- It shows everything the user did, including shaky mouse movements
- Elements like mouse movements cannot be separated or erased from certain parts of the movie
- It doesn’t allow the user to slow down certain things (mouse movements, typing, etc.) because the different elements of the movie are not separate
- Voice narration must be timed perfectly to the movie since the move cannot be made longer. The voice narration cannot easily be created separately and then have the movie made to conform in editing
- Interface is unintuitive for editing movie. Much of the terminology used requires explanation.
- There are five different modules in Camtasia studio and it’s unclear why they couldn’t be integrated or what each one does exactly. There’s one module called Camtasia Player and another called Camtasia Theater. Would a user easily be able to figure out which one did what?
- The final flash movies are quite large
- It is so easy to use!
- It is very easy to record actions onscreen and offers a variety of options for capturing different things (mouse movement, clicks, instructions, etc.). There are different recording modes (demonstration or simulation), but the user can also customize each of these. It recognizes the fact that not every demo requires annotation or mouse movement
- The program smoothes out mouse movements
- When the user finishes filming, the movie is separated into many frames for easier editing. Within each frame, there are separate tracks for mouse movement and clicks, animation, annotations, etc. so that they can be taken out or added in without having to re-record
- It’s easy to shorten or lengthen each frame. The entire frame can be lengthened without slowing down the action, or the action can be lengthened so that mouse movement or screen animation can go more slowly. All it takes is sliding the appropriate part down the timeline
- It’s easy to add audio or import from another source. Each video frame can be shortened or lengthened so that the audio content is perfectly synchronized with what is going on in the movie. There is a special easy-to-use interface for arranging the frames around the audio. By using the timeline feature, you can record voice-over tracks and synchronize them to specific screens (see below)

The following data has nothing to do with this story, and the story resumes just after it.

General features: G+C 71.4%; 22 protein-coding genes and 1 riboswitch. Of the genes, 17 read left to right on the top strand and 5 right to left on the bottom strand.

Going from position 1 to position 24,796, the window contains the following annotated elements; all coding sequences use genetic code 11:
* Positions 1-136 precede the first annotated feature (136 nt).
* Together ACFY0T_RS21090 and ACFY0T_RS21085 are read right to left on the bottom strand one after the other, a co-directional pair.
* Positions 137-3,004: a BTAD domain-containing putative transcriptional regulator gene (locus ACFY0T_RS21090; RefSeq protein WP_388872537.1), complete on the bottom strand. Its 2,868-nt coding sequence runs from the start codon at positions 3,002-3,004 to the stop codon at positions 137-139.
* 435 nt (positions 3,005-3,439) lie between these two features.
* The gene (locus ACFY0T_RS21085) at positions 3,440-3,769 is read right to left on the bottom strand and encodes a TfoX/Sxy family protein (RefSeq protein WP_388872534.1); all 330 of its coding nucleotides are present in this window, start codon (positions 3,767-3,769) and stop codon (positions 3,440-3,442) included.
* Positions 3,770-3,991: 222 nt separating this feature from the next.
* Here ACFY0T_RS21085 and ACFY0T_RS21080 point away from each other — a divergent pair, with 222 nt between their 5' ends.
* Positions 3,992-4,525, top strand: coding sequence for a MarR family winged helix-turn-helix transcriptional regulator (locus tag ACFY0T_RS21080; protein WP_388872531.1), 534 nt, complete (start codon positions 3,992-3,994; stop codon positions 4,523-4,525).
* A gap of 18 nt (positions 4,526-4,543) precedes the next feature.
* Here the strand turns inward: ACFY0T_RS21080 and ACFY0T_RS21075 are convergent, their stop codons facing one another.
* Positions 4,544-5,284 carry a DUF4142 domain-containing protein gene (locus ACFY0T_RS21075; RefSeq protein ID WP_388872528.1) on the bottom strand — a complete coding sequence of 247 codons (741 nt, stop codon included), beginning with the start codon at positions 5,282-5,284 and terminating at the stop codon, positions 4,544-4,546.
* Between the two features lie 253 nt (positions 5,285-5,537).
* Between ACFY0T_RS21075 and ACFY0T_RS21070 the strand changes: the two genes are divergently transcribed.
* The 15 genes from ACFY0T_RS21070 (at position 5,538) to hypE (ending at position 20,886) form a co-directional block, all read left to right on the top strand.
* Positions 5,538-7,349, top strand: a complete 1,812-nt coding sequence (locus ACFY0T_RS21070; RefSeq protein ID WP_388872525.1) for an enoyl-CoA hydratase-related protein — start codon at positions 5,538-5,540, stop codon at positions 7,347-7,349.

- Users can edit audio with a built-in editor, which allows for cutting, pasting, adjusting levels, and adding silences
- Captivate can record what is happening on-screen and automatically add step-by-step captions for common menu functions
- Captivate has wonderful interactive components. Tutorials can be designed so that users can go through the procedures with on-screen pre-recorded feedback. Captivate also includes quiz templates with multiple-choice, fill-in-the-blank, and matching.
- Memory hog. Previewing and saving works-in-progress can take a long time
- A few times I found that Captivate didn’t record every page I was on – like when I clicked on a link and it went to the next page, sometimes it missed that second page. However, the user can click “print screen” to get a definite screen shot of any page. I’m not sure why this glitch happened or what can be done other than continually hitting “print screen”
- I’ve had compression problems where when my flash movie was at a high resolution, the bit rate of the sound was automatically lowered so it sounded more computerized and muffled
- The final flash movies are quite large